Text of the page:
Albrecht Duerer’s “Katharina” (1521)

Although little is known about the Moorish woman Albrecht Duerer depicts in his portrait of “Katharina,” the piece nonetheless provides additional evidence that Africans have been in Europe, interacting with European society and culture for centuries  — or, in Katharina’s case, since at least the 16th century.

Duerer’s silverpoint portrait of Katharina was created in 1521, and his personal notes indicate that the woman was twenty years old, a Moor, and a servant or slave in the Antwerp household of the Portuguese merchant João Brandão, who lodged Duerer during his visit to Antwerp.

Katharina likely worked in Brandão’s home in some sort of service role. While slavery was illegal in the Low Country, the word ‘slave’ didn’t convey much legal meaning, which leaves Katharina’s status uncertain. This is particularly the case because, in European art, those depicted with sad or somber expressions were often slaves. In comparison with Duerer’s earlier Portrait of an African (1508)), where the bearded subject looks up proudly, Katharina’s gaze is towards the floor, and she does not smile.

Based on Duerer’s description, Katharina  , was likely from the northwestern region of Africa, and had likely converted to Christianity from Islam, changing her name to Katharina. Brandão had also likely received her as a part of his dealings (either in a trade or as a gift) in the spice trade with Arab merchants.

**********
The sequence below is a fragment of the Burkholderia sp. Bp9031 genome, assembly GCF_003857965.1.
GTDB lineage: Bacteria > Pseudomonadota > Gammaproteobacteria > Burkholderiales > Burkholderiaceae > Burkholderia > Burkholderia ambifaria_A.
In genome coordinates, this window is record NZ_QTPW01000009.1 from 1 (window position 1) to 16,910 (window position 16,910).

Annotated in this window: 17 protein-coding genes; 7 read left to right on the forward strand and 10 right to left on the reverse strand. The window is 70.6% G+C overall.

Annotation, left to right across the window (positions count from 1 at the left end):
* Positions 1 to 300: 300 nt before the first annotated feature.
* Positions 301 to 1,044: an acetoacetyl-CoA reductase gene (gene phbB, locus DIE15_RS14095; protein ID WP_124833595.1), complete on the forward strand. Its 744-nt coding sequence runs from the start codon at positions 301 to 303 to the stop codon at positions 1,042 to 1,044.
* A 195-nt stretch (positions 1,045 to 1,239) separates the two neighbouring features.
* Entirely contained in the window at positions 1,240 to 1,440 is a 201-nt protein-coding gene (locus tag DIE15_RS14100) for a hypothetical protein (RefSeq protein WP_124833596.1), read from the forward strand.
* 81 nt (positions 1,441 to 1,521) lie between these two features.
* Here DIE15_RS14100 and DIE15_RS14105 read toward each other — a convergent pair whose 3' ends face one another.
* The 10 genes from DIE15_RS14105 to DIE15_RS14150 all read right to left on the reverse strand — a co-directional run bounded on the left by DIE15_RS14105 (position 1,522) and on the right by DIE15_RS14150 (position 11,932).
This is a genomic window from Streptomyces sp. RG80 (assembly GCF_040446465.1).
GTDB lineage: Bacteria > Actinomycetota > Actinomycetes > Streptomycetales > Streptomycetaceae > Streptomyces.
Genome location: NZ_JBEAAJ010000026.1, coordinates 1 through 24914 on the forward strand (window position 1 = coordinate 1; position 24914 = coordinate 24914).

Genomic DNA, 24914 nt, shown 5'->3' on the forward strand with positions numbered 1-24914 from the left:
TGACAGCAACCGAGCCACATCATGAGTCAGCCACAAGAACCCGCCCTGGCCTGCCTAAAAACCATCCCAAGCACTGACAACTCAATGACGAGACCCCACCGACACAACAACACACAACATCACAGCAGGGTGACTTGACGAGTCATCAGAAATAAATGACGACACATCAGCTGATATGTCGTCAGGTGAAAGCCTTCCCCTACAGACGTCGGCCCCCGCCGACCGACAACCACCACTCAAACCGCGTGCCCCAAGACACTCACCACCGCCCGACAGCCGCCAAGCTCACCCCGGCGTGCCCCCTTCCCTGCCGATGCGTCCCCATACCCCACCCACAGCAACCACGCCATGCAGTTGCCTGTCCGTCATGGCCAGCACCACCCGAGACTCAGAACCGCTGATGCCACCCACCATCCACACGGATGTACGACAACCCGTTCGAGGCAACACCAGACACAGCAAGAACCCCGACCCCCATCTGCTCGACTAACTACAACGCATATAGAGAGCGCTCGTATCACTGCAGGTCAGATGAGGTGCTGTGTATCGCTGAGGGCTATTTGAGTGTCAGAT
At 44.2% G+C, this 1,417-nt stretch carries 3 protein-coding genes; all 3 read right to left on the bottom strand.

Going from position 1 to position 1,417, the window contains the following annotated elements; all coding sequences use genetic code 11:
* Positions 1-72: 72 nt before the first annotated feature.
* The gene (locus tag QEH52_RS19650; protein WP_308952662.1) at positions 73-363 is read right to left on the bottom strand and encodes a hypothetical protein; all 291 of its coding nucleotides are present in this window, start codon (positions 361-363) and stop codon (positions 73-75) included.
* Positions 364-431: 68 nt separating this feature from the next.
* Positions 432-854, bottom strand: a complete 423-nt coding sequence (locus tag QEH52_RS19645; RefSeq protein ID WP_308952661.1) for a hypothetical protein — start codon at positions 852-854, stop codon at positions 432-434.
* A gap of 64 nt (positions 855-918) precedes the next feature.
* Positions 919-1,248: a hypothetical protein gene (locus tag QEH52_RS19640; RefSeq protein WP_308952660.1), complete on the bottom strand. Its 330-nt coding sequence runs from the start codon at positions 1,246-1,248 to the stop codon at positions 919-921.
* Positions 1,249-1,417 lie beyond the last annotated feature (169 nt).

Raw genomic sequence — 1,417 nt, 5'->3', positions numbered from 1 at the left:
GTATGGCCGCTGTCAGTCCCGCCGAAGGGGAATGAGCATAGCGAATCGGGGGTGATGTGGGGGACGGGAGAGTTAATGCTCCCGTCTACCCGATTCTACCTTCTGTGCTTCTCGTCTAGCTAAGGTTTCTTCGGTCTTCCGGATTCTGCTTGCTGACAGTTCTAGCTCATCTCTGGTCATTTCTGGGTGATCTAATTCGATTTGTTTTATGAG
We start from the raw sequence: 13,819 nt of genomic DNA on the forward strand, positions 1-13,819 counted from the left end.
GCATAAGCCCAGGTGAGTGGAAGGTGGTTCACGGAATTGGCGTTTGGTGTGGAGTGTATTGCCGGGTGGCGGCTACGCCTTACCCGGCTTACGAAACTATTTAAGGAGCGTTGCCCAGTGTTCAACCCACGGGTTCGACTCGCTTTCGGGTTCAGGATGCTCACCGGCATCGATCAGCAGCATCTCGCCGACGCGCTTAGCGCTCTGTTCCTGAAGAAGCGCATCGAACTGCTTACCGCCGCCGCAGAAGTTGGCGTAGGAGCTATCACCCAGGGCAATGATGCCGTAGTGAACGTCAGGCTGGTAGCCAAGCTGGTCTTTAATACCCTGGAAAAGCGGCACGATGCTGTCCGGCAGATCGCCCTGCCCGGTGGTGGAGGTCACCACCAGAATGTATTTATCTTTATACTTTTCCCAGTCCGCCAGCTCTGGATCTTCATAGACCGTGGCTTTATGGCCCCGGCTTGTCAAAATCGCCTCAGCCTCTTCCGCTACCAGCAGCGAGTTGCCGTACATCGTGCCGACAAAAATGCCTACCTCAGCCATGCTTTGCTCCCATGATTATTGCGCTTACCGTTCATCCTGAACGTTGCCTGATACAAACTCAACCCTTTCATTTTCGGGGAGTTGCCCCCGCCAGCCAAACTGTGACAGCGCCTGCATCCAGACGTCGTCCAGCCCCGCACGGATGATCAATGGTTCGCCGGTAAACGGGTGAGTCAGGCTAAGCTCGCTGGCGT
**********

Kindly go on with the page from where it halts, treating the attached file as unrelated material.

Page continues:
Katharina covers her hair, a common practice with European women at the time. Her bonnet is much less grand than the English hoods worn by noblewomen, as to be expected. The ‘V’ shape of her collar and surcoat is also characteristic of the European fashion of the time period, an example of which can be seen in Bernardo Luini’s 1520 Portrait of a Lady.

Katharina’s face is rendered in fine, soft hatching, with special attention paid to the particular shadows of her face. She is not a caricature but rather portrayed delicately and individualistically. The delicate nature of the lines was made possible by the artistic method Duerer used: silverpoint is achieved through sketching with a metal stylus on a surface, in Katharina’s case paper, and leaving behind thin, pale lines. i

In 2012, Black British artist and filmmaker John Akomfrah created an art exhibition featuring an 18-minute short film called Peripeteia, which speculates on the lives of Katharina and the man in Duerer’s companion piece, Portrait of an African. Peripeteia isa Greek word meaning “reversal of circumstances” or “turning point.”

– MJ Montgomery (University of Missouri)